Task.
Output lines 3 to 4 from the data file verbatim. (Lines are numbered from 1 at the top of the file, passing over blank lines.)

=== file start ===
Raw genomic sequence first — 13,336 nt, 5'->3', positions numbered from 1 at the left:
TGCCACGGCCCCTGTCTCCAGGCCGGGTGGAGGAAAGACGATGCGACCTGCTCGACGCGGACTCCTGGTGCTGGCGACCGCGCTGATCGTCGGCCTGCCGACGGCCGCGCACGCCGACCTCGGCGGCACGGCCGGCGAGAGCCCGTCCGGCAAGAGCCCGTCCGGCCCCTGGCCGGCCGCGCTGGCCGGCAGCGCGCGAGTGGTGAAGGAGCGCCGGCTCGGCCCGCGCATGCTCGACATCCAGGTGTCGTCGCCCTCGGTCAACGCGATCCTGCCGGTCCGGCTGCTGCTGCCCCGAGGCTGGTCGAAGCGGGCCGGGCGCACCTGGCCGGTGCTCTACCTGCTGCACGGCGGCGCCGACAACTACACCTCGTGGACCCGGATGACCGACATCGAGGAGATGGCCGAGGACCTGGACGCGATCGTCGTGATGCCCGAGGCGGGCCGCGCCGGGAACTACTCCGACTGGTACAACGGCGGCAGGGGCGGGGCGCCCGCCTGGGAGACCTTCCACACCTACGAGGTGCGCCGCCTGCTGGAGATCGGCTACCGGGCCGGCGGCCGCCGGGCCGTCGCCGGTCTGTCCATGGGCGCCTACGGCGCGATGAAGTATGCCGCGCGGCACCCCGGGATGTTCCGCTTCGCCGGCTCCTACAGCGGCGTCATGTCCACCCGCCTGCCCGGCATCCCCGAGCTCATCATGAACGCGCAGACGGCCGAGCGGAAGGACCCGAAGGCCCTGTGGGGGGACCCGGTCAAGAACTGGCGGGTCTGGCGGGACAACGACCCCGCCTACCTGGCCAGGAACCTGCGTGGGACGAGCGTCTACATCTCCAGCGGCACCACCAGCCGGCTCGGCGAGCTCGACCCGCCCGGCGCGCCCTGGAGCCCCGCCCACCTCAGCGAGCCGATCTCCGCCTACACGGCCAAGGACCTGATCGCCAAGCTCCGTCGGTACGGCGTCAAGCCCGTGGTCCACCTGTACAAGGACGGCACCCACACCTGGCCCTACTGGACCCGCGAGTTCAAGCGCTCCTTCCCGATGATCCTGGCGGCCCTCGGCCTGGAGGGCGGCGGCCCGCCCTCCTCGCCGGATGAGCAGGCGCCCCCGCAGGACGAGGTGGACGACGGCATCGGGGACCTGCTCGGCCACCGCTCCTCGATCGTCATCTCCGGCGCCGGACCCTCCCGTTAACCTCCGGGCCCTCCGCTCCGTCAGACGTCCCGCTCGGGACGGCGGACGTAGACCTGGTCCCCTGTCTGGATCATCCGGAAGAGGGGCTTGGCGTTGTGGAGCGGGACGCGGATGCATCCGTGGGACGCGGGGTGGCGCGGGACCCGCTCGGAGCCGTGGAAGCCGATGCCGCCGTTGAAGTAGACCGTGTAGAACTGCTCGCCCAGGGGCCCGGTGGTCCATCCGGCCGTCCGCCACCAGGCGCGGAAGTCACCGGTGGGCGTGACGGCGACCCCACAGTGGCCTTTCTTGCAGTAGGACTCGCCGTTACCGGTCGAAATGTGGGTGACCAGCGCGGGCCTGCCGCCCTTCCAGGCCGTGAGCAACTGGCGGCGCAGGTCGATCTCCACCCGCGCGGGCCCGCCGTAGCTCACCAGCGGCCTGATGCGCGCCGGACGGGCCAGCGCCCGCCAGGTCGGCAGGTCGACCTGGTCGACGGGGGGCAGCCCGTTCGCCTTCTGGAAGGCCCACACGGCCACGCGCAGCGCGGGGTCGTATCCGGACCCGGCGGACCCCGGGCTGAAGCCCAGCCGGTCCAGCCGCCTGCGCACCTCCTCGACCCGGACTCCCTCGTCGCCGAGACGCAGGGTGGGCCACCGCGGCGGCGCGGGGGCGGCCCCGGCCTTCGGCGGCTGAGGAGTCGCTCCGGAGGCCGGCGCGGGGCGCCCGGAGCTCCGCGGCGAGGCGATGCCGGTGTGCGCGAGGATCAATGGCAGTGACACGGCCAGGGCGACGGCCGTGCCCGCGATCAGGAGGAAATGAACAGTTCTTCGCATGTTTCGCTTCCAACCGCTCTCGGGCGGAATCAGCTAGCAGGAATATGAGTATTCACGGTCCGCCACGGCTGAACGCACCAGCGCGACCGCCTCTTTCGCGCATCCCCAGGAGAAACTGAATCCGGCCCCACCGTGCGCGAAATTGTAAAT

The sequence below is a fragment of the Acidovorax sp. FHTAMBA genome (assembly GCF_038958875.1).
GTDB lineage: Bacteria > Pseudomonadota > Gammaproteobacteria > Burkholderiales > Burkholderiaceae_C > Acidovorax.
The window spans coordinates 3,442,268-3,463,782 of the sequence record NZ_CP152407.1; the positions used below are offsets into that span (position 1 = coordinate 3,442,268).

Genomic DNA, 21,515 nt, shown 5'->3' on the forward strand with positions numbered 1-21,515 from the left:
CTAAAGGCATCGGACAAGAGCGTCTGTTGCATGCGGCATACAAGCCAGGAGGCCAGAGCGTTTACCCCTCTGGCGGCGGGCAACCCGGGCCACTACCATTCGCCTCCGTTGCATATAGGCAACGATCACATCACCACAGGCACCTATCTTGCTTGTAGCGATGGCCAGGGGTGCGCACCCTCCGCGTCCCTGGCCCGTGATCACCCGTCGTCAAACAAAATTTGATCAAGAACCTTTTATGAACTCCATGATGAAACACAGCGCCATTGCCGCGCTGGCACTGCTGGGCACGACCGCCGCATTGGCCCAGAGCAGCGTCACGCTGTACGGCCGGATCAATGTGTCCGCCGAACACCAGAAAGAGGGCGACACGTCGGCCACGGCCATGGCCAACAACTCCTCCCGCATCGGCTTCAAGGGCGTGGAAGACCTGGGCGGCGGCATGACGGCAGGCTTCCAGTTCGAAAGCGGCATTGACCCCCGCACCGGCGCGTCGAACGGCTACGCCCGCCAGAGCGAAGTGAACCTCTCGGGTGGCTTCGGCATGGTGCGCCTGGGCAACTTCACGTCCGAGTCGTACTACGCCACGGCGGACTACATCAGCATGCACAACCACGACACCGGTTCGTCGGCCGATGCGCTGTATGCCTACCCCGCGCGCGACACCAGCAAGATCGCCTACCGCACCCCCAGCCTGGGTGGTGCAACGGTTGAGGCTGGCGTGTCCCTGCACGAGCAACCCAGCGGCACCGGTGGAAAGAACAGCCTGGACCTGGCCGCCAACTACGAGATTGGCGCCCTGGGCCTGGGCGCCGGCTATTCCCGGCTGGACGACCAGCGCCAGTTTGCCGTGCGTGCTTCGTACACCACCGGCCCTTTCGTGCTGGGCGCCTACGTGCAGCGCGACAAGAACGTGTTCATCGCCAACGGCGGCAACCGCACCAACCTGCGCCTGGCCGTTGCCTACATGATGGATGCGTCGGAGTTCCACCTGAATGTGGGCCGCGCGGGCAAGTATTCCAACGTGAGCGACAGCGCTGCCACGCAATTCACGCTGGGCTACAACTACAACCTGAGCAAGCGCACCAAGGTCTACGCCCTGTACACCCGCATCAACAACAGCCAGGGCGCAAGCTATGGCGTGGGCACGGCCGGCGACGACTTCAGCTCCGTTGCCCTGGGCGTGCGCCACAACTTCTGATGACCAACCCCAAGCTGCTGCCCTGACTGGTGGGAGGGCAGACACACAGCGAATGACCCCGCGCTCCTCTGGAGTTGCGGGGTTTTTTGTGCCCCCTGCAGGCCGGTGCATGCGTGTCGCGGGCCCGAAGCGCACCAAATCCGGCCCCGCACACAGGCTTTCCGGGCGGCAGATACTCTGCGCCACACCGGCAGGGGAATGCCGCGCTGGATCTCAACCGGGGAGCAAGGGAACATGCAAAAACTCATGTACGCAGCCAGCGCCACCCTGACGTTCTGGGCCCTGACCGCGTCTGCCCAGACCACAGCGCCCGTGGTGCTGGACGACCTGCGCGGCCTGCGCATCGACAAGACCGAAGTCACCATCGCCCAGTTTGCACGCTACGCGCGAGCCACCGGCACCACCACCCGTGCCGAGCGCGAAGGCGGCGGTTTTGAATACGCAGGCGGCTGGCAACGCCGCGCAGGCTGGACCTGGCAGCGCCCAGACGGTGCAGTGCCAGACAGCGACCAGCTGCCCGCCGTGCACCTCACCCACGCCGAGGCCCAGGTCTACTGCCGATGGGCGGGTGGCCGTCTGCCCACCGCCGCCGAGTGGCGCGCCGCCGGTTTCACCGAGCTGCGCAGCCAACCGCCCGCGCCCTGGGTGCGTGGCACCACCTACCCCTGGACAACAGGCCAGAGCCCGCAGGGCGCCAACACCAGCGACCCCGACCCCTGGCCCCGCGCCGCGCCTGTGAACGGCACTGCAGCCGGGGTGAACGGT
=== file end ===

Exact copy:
The sequence below is a fragment of the Acidovorax sp. FHTAMBA genome (assembly GCF_038958875.1).
GTDB lineage: Bacteria > Pseudomonadota > Gammaproteobacteria > Burkholderiales > Burkholderiaceae_C > Acidovorax.